You're right dear yeezevee...yeezevee wrote:The Cat may have his own Cat plans. May be he has the idea of moving the political power of Islam which he thinks is in the hands of Hadith preaching/following Muslims...
Muslims that are Quran only and sufi like ..sing songs and spend time type of Muslims which The Cat may think that are harmless to Muslim folks and rest of the humanity. Off course The Cat clearly knows Islam as preached in Hadith and some of it is in Quran is not good to humanity..
Correct me if I am wrong The Cat..
with best regards
My point is to negate the idolatrous importance given to Muhammad. The point of SNB is to uphold this importance,
giving legitimacy to the hadiths' Islam! I'm at awe to understand how this silliness has made it unto some members!
This is simply a crazy, deluded, self-defeating position. If the Koran is 'unreadable' without the hadiths, let it be!
One thing the hadiths took away is the Ijtihad tradition within Islam.
http://en.wikipedia.org/wiki/Ijtihad" onclick="window.open(this.href);return false;
We can see how Ijtihad is related to Jihad. It is opposed to taqliq or imitation ! So whenever Jihad is written, it should be understood as in connection with Ijtihad, personal struggle. We can see how then Jihad, the 6th pillar of Islam, becomes totally different. That must be why al-Ghazali fought for the Ijtihad suppression and the enforcement of imitation (taqliq), that is blind faith. And IMITATION is the sine qua none of the hadiths...Ijtihad (Arabic: اجتهاد, ’iğtihād) is a technical term of Islamic law that describes the process of making a legal decision by independent interpretation of the legal sources, the Qur'an and the Sunnah. The opposite of ijtihad is taqlid, Arabic for "imitation".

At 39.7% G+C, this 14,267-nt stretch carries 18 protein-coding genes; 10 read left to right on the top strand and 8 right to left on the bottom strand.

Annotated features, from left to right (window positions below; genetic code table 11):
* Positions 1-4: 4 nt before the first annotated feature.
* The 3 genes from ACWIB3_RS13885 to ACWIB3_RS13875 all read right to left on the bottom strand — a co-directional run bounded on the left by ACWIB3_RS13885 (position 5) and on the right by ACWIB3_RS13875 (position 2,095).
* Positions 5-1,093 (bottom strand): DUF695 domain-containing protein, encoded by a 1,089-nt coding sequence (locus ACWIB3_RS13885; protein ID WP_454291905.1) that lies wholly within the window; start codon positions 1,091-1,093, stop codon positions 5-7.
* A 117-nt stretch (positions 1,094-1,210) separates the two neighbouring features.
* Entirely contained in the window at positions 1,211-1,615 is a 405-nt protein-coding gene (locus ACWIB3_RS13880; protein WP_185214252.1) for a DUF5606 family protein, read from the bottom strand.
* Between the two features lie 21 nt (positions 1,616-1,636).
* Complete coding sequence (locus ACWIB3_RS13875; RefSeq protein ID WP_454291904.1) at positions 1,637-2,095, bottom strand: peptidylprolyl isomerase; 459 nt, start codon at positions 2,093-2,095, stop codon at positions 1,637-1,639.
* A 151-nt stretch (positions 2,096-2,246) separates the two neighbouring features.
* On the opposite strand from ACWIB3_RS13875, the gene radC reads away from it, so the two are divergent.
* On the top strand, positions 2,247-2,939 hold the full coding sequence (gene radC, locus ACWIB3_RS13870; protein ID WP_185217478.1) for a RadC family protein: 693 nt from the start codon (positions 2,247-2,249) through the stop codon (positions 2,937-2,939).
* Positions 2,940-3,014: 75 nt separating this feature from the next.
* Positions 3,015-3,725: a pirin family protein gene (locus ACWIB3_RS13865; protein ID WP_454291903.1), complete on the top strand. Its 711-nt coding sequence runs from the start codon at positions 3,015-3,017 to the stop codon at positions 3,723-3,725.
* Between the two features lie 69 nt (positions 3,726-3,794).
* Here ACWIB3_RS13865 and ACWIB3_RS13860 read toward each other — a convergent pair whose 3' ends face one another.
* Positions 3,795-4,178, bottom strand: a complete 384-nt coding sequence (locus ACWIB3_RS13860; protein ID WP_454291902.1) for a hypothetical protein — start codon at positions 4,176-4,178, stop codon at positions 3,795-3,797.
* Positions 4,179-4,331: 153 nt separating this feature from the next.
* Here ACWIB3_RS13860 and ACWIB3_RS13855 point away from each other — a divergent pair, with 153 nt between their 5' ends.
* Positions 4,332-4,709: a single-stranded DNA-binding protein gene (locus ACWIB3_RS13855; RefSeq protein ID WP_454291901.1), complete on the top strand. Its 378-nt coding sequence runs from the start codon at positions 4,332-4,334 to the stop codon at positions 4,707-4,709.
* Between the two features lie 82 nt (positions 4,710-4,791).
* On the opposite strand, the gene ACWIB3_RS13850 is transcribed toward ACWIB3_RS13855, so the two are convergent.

Generally, a Mujtahid (Arabic: مجتهد, ’muğtahid) is an educated Muslim who makes up his own ruling on the permissibility of an Islamic law but only for himself, by rejecting the authority of the Ulema.
The word derives from the three-letter Arabic verbal root of ج-ﻫ-د j-h-d (jahada, "struggle"), the same root as that of jihad; the <t> is inserted because the word is a derived stem VIII verb. The shared etymology is worth noting, as both words touch on the concepts of struggle or effort.
In the case of form VIII verbs, this means to "struggle with oneself", as through deep thought. Ijtihad is a method of legal reasoning that does not rely on the traditional schools of jurisprudence (madhabs).